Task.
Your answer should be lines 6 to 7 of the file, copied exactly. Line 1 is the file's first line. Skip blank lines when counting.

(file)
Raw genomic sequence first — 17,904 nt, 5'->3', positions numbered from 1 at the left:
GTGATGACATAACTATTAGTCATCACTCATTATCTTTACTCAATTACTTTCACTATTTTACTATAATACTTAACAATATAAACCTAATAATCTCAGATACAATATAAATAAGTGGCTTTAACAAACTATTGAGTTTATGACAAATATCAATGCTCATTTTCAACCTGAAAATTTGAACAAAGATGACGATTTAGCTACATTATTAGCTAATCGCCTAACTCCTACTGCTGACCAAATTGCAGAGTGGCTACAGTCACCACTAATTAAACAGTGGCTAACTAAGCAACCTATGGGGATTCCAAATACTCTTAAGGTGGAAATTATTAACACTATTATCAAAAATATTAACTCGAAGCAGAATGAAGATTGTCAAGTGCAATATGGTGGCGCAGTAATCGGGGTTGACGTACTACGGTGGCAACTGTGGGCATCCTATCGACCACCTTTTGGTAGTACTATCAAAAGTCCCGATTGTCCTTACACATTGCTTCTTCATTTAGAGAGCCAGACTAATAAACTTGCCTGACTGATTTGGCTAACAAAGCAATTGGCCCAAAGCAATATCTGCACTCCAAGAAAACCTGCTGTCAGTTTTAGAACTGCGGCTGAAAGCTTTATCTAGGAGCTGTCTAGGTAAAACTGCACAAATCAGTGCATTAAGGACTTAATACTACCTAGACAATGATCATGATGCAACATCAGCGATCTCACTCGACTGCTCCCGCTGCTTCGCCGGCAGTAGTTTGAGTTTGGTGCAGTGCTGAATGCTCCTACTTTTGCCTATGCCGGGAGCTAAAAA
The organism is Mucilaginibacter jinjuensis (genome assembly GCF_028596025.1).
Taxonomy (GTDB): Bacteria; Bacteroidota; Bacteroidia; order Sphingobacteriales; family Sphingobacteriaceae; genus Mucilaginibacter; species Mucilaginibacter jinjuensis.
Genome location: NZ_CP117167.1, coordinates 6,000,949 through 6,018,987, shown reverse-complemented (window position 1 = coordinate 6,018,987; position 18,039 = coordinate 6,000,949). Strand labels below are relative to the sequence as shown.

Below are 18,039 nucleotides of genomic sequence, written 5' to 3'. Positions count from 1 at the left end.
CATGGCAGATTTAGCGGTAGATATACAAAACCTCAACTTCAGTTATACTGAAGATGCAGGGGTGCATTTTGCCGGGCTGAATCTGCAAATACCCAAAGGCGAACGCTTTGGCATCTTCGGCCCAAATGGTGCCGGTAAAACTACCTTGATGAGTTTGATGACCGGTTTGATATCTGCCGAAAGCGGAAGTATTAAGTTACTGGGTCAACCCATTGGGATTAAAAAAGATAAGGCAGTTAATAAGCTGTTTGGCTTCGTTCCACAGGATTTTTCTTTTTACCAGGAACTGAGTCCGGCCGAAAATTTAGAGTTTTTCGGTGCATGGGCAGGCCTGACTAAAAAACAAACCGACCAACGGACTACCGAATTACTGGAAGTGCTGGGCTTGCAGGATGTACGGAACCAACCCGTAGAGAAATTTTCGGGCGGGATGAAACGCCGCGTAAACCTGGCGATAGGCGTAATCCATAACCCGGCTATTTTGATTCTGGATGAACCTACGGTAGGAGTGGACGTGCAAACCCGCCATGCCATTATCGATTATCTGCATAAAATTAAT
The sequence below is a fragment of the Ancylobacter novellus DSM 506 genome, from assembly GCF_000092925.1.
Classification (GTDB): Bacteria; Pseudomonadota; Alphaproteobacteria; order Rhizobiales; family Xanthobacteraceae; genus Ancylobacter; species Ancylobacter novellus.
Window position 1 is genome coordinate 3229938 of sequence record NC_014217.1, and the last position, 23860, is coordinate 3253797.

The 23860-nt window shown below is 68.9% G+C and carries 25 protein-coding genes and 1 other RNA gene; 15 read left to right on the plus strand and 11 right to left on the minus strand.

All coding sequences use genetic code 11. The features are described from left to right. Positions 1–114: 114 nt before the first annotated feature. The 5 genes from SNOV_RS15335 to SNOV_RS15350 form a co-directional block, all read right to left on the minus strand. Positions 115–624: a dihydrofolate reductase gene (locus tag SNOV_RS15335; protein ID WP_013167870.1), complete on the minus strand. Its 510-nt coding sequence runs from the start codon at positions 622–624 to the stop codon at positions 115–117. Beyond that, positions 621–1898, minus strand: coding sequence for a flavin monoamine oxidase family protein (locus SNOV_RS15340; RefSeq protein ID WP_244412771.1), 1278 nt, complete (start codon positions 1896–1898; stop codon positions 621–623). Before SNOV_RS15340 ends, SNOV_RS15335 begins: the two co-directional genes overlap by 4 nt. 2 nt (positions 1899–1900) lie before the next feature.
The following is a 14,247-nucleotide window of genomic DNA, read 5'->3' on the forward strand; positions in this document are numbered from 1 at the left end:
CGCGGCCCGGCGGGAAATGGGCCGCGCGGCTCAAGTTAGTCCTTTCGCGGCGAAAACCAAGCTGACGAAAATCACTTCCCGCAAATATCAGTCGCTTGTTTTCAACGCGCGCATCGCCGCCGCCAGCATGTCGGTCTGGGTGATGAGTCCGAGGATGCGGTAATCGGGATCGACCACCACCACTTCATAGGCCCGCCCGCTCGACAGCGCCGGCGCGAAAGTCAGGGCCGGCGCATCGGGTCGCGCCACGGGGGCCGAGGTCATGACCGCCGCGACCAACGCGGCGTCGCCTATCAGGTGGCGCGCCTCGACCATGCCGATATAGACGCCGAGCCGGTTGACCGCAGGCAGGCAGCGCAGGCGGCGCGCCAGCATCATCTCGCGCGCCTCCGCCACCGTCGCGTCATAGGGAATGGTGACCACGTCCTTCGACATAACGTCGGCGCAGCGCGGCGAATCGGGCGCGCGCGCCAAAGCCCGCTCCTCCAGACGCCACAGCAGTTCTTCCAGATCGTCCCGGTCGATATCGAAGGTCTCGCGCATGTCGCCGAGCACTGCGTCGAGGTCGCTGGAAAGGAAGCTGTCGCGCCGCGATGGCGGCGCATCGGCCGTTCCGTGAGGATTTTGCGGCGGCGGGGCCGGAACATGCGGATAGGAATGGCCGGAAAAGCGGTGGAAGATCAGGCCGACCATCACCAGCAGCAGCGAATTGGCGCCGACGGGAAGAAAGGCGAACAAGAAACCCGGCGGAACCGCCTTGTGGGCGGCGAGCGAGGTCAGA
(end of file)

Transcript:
Below are 18,039 nucleotides of genomic sequence, written 5' to 3'. Positions count from 1 at the left end.
CATGGCAGATTTAGCGGTAGATATACAAAACCTCAACTTCAGTTATACTGAAGATGCAGGGGTGCATTTTGCCGGGCTGAATCTGCAAATACCCAAAGGCGAACGCTTTGGCATCTTCGGCCCAAATGGTGCCGGTAAAACTACCTTGATGAGTTTGATGACCGGTTTGATATCTGCCGAAAGCGGAAGTATTAAGTTACTGGGTCAACCCATTGGGATTAAAAAAGATAAGGCAGTTAATAAGCTGTTTGGCTTCGTTCCACAGGATTTTTCTTTTTACCAGGAACTGAGTCCGGCCGAAAATTTAGAGTTTTTCGGTGCATGGGCAGGCCTGACTAAAAAACAAACCGACCAACGGACTACCGAATTACTGGAAGTGCTGGGCTTGCAGGATGTACGGAACCAACCCGTAGAGAAATTTTCGGGCGGGATGAAACGCCGCGTAAACCTGGCGATAGGCGTAATCCATAACCCGGCTATTTTGATTCTGGATGAACCTACGGTAGGAGTGGACGTGCAAACCCGCCATGCCATTATCGATTATCTGCATAAAATTAAT